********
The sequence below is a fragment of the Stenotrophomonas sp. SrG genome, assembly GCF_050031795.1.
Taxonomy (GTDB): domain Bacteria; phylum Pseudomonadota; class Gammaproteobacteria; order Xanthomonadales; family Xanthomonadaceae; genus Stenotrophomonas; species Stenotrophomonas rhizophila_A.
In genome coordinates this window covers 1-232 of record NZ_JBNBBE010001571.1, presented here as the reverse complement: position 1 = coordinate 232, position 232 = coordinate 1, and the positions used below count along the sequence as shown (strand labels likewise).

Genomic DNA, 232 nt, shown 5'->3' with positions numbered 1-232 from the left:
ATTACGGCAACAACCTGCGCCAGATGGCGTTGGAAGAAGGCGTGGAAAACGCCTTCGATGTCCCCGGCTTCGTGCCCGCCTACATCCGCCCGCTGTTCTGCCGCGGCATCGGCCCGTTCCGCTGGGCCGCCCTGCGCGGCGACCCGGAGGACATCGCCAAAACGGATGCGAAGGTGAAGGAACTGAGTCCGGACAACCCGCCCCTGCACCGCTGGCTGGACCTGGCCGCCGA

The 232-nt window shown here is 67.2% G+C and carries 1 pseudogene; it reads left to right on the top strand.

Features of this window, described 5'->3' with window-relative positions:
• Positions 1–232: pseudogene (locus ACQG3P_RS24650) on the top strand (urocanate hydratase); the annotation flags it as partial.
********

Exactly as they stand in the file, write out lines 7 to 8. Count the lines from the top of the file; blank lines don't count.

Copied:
Features of this window, described 5'->3' with window-relative positions:
• Positions 1–232: pseudogene (locus ACQG3P_RS24650) on the top strand (urocanate hydratase); the annotation flags it as partial.